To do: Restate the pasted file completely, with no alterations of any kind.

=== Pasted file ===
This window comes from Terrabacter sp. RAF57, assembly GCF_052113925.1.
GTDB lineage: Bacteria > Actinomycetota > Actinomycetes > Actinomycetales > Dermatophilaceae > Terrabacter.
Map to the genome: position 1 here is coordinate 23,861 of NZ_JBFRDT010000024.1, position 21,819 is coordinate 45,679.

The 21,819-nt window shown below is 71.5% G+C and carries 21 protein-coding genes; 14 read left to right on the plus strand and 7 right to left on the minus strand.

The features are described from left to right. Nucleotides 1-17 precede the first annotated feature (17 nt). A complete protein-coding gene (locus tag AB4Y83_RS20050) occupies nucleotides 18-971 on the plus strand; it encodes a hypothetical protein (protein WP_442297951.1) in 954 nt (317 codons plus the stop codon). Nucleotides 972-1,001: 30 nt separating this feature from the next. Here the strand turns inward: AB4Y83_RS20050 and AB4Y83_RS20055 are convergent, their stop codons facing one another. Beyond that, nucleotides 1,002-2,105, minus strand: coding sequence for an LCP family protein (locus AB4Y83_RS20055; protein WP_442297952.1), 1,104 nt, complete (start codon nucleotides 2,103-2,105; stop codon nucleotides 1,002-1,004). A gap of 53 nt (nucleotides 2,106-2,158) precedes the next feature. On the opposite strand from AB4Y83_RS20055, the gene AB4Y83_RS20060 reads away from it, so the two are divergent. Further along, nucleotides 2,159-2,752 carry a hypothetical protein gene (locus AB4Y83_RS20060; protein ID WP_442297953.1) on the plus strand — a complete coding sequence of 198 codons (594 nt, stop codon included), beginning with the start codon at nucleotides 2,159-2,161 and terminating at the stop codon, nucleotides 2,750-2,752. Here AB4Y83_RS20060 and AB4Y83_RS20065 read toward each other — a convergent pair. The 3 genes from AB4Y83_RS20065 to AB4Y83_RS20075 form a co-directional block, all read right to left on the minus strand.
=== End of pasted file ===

This window comes from Terrabacter sp. RAF57, assembly GCF_052113925.1.
GTDB lineage: Bacteria > Actinomycetota > Actinomycetes > Actinomycetales > Dermatophilaceae > Terrabacter.
Map to the genome: position 1 here is coordinate 23,861 of NZ_JBFRDT010000024.1, position 21,819 is coordinate 45,679.

The 21,819-nt window shown below is 71.5% G+C and carries 21 protein-coding genes; 14 read left to right on the plus strand and 7 right to left on the minus strand.

The features are described from left to right. Nucleotides 1-17 precede the first annotated feature (17 nt). A complete protein-coding gene (locus tag AB4Y83_RS20050) occupies nucleotides 18-971 on the plus strand; it encodes a hypothetical protein (protein WP_442297951.1) in 954 nt (317 codons plus the stop codon). Nucleotides 972-1,001: 30 nt separating this feature from the next. Here the strand turns inward: AB4Y83_RS20050 and AB4Y83_RS20055 are convergent, their stop codons facing one another. Beyond that, nucleotides 1,002-2,105, minus strand: coding sequence for an LCP family protein (locus AB4Y83_RS20055; protein WP_442297952.1), 1,104 nt, complete (start codon nucleotides 2,103-2,105; stop codon nucleotides 1,002-1,004). A gap of 53 nt (nucleotides 2,106-2,158) precedes the next feature. On the opposite strand from AB4Y83_RS20055, the gene AB4Y83_RS20060 reads away from it, so the two are divergent. Further along, nucleotides 2,159-2,752 carry a hypothetical protein gene (locus AB4Y83_RS20060; protein ID WP_442297953.1) on the plus strand — a complete coding sequence of 198 codons (594 nt, stop codon included), beginning with the start codon at nucleotides 2,159-2,161 and terminating at the stop codon, nucleotides 2,750-2,752. Here AB4Y83_RS20060 and AB4Y83_RS20065 read toward each other — a convergent pair. The 3 genes from AB4Y83_RS20065 to AB4Y83_RS20075 form a co-directional block, all read right to left on the minus strand.